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Medications That Cause Gallstones

by
author image Kathy Jutila
Kathy Jutila has been writing health-related articles since 1979. Her work has appeared in "Infection and Immunity," "American Review of Respiratory Diseases," "Inflammation" and "Circulation." Jutila received a Bachelor of Science in biology, and a Master of Science in microbiology from Montana State University. She also holds a Doctorate of Medicine from the University of New Mexico.
Medications That Cause Gallstones
Pharmacist explaining a prescription to a woman Photo Credit Wavebreakmedia/iStock/Getty Images

Overview

Bile is a liquid containing cholesterol, bilirubin, bile salts and other substances. Gallstones, rock-like material within the gallbladder, form when there is too much cholesterol or bilirubin in the bile or if the gallbladder does not contract normally to expel the bile. Risk factors for gallstones include obesity, a high-fat diet, ethnicity, female gender, pregnancy, older age, diabetes, rapid weight loss and a family history of gallstones. An increased risk of gallstones is also seen when taking some medications.

Estrogen-containing Medications

Estrogen increases the amount of cholesterol in the bile as well as decreases gallbladder motility, both of which lead to increased gallstone formation. Administration of any estrogen-containing compound such as birth control pills or hormone replacement therapy for menopause increases the risk of gallstone formation because these compounds lead to excess estrogen and excess bile cholesterol. Hormone replacement therapy using patches, rather than pills, does not carry the same increased risk of gallstone formation.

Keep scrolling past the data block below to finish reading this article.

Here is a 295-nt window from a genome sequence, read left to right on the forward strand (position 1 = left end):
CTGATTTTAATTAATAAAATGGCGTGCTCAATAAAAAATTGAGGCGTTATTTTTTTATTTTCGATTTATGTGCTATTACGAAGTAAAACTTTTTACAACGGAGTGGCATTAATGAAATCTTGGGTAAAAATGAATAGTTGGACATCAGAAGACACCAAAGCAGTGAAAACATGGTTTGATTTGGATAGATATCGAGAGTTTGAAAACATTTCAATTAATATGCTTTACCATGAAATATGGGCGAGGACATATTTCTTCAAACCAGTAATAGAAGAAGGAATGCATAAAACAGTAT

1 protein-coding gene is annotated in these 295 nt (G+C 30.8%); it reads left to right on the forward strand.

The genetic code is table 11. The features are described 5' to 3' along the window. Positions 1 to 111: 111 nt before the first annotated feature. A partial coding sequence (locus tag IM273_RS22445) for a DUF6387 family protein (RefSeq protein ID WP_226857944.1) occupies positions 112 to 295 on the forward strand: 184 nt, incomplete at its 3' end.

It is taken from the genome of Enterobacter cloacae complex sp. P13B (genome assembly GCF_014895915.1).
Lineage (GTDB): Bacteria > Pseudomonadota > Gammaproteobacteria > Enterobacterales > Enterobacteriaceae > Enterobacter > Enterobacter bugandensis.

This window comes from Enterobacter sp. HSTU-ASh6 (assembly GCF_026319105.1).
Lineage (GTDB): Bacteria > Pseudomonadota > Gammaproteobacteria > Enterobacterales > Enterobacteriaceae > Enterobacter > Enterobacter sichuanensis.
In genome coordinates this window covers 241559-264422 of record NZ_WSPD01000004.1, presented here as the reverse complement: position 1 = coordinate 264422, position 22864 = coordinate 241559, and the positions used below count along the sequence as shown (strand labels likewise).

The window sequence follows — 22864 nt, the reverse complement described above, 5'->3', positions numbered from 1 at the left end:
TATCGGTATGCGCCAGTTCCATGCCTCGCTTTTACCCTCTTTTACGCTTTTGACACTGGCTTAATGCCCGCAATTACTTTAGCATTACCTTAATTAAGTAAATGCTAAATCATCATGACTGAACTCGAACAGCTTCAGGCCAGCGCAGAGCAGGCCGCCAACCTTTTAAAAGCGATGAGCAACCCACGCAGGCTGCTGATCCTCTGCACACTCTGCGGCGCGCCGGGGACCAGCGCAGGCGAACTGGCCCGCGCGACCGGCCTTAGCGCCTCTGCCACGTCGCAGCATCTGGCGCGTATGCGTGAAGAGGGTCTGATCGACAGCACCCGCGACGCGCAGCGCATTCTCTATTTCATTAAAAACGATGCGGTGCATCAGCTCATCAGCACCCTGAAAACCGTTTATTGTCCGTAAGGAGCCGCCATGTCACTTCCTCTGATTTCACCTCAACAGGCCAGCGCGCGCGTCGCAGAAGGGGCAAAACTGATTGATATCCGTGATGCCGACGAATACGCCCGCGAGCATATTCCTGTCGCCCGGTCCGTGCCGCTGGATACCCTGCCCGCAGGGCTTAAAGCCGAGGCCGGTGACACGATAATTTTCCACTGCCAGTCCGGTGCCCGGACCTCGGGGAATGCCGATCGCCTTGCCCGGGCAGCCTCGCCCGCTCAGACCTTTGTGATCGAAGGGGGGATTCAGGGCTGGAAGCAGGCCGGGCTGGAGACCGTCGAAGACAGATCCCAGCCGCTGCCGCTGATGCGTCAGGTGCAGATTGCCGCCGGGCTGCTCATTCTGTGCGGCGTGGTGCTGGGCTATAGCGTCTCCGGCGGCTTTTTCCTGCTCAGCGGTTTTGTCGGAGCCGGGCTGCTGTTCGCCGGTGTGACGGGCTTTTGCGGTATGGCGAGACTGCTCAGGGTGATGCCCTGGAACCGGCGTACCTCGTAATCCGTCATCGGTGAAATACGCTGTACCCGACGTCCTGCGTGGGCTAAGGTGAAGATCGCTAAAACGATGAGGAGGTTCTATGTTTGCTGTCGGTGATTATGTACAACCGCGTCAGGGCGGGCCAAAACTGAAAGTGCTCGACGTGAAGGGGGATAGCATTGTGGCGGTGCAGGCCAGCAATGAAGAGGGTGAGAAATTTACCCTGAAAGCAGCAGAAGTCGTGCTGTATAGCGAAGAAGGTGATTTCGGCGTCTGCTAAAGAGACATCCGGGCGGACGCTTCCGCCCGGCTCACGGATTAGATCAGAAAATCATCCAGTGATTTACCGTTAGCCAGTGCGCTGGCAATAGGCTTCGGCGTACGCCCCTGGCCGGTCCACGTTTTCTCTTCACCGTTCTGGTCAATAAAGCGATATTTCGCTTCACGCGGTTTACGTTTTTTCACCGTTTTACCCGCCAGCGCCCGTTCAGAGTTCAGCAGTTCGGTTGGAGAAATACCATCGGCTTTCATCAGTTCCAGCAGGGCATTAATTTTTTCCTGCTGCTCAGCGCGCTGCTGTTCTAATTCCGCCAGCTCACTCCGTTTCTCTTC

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Cholesterol-lowering Medications

Some types of cholesterol-lowering drugs, gemfibrozil and fenofibrate, lower the amount of cholesterol in the bloodstream but increase the cholesterol in bile, leading to increased risk of gallbladder stone formation. Statins, the most popular kind of drugs used for lowering cholesterol, do not have this side effect.

Octreotide

Octreotide is a drug used to treat acromegaly and certain kinds of tumors. This drug decreases gallbladder motility, which, according to Drugs.com, leads to gallstone formation in about 29 percent of people taking octreotide; another 20 percent develop gallbladder sludge. The risk of gallstone formation decreases after withdrawal of the drug.

Total Parenteral Nutrition

Total parenteral nutrition, or TPN, is a pharmacologic mixture of glucose, fatty acids, amino acids and several other vitamins and minerals given intravenously 24 hours a day to people who cannot get enough nutrition by mouth alone. The high caloric content of TPN leads to decreased gallbladder motility and gallbladder sludge, significantly increasing the risk of gallstone formation. Stopping the glucose infusion a few hours every day or the addition of certain medications helps decrease gallstone formation in TPN patients.

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References

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